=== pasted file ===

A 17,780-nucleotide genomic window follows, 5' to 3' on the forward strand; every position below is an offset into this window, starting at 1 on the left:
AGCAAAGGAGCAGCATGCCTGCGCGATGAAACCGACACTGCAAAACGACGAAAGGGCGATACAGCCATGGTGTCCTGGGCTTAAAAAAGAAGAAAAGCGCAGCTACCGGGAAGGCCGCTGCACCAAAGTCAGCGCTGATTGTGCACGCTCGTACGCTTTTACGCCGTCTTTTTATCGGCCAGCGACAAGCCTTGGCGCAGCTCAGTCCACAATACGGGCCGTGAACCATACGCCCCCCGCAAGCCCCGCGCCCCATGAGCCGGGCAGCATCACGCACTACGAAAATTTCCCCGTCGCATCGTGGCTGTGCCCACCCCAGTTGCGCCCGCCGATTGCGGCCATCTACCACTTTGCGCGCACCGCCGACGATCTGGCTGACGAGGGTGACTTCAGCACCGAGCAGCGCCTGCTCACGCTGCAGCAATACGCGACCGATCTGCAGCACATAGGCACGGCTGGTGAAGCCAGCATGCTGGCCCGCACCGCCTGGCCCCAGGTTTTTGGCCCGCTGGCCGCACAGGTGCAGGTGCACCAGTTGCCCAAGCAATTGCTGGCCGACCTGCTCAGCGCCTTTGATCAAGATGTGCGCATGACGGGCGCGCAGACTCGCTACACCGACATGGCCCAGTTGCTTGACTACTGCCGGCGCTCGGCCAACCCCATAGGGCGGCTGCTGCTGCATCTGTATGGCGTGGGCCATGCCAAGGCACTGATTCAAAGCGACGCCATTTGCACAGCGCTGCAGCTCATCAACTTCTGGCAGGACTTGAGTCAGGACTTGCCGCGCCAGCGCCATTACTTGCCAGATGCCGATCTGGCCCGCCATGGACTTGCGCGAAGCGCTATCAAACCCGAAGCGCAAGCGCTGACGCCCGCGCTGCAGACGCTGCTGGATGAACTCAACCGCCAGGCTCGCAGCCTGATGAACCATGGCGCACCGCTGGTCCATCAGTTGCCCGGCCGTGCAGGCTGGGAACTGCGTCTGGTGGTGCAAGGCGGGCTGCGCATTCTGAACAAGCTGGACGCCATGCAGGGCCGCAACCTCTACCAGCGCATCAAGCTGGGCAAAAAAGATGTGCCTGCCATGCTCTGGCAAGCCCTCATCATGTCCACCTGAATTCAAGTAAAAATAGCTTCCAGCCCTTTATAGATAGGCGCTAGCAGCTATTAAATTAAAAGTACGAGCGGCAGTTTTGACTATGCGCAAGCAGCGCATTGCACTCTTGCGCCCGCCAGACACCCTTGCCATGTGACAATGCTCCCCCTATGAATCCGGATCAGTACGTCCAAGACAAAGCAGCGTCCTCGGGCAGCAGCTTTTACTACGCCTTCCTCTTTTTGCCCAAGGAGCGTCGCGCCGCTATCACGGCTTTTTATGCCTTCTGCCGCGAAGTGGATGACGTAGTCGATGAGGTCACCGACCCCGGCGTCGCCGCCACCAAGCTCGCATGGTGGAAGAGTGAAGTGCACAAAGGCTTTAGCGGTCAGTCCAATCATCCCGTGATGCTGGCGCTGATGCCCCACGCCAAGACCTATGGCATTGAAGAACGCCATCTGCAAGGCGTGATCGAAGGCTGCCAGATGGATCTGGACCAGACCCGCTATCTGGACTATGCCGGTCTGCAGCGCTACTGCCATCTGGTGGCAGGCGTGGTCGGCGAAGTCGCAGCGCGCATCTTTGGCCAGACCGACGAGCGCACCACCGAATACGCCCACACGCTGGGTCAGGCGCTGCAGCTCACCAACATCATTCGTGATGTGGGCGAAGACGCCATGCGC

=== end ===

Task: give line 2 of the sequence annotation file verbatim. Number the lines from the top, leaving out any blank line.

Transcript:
AGCAAAGGAGCAGCATGCCTGCGCGATGAAACCGACACTGCAAAACGACGAAAGGGCGATACAGCCATGGTGTCCTGGGCTTAAAAAAGAAGAAAAGCGCAGCTACCGGGAAGGCCGCTGCACCAAAGTCAGCGCTGATTGTGCACGCTCGTACGCTTTTACGCCGTCTTTTTATCGGCCAGCGACAAGCCTTGGCGCAGCTCAGTCCACAATACGGGCCGTGAACCATACGCCCCCCGCAAGCCCCGCGCCCCATGAGCCGGGCAGCATCACGCACTACGAAAATTTCCCCGTCGCATCGTGGCTGTGCCCACCCCAGTTGCGCCCGCCGATTGCGGCCATCTACCACTTTGCGCGCACCGCCGACGATCTGGCTGACGAGGGTGACTTCAGCACCGAGCAGCGCCTGCTCACGCTGCAGCAATACGCGACCGATCTGCAGCACATAGGCACGGCTGGTGAAGCCAGCATGCTGGCCCGCACCGCCTGGCCCCAGGTTTTTGGCCCGCTGGCCGCACAGGTGCAGGTGCACCAGTTGCCCAAGCAATTGCTGGCCGACCTGCTCAGCGCCTTTGATCAAGATGTGCGCATGACGGGCGCGCAGACTCGCTACACCGACATGGCCCAGTTGCTTGACTACTGCCGGCGCTCGGCCAACCCCATAGGGCGGCTGCTGCTGCATCTGTATGGCGTGGGCCATGCCAAGGCACTGATTCAAAGCGACGCCATTTGCACAGCGCTGCAGCTCATCAACTTCTGGCAGGACTTGAGTCAGGACTTGCCGCGCCAGCGCCATTACTTGCCAGATGCCGATCTGGCCCGCCATGGACTTGCGCGAAGCGCTATCAAACCCGAAGCGCAAGCGCTGACGCCCGCGCTGCAGACGCTGCTGGATGAACTCAACCGCCAGGCTCGCAGCCTGATGAACCATGGCGCACCGCTGGTCCATCAGTTGCCCGGCCGTGCAGGCTGGGAACTGCGTCTGGTGGTGCAAGGCGGGCTGCGCATTCTGAACAAGCTGGACGCCATGCAGGGCCGCAACCTCTACCAGCGCATCAAGCTGGGCAAAAAAGATGTGCCTGCCATGCTCTGGCAAGCCCTCATCATGTCCACCTGAATTCAAGTAAAAATAGCTTCCAGCCCTTTATAGATAGGCGCTAGCAGCTATTAAATTAAAAGTACGAGCGGCAGTTTTGACTATGCGCAAGCAGCGCATTGCACTCTTGCGCCCGCCAGACACCCTTGCCATGTGACAATGCTCCCCCTATGAATCCGGATCAGTACGTCCAAGACAAAGCAGCGTCCTCGGGCAGCAGCTTTTACTACGCCTTCCTCTTTTTGCCCAAGGAGCGTCGCGCCGCTATCACGGCTTTTTATGCCTTCTGCCGCGAAGTGGATGACGTAGTCGATGAGGTCACCGACCCCGGCGTCGCCGCCACCAAGCTCGCATGGTGGAAGAGTGAAGTGCACAAAGGCTTTAGCGGTCAGTCCAATCATCCCGTGATGCTGGCGCTGATGCCCCACGCCAAGACCTATGGCATTGAAGAACGCCATCTGCAAGGCGTGATCGAAGGCTGCCAGATGGATCTGGACCAGACCCGCTATCTGGACTATGCCGGTCTGCAGCGCTACTGCCATCTGGTGGCAGGCGTGGTCGGCGAAGTCGCAGCGCGCATCTTTGGCCAGACCGACGAGCGCACCACCGAATACGCCCACACGCTGGGTCAGGCGCTGCAGCTCACCAACATCATTCGTGATGTGGGCGAAGACGCCATGCGC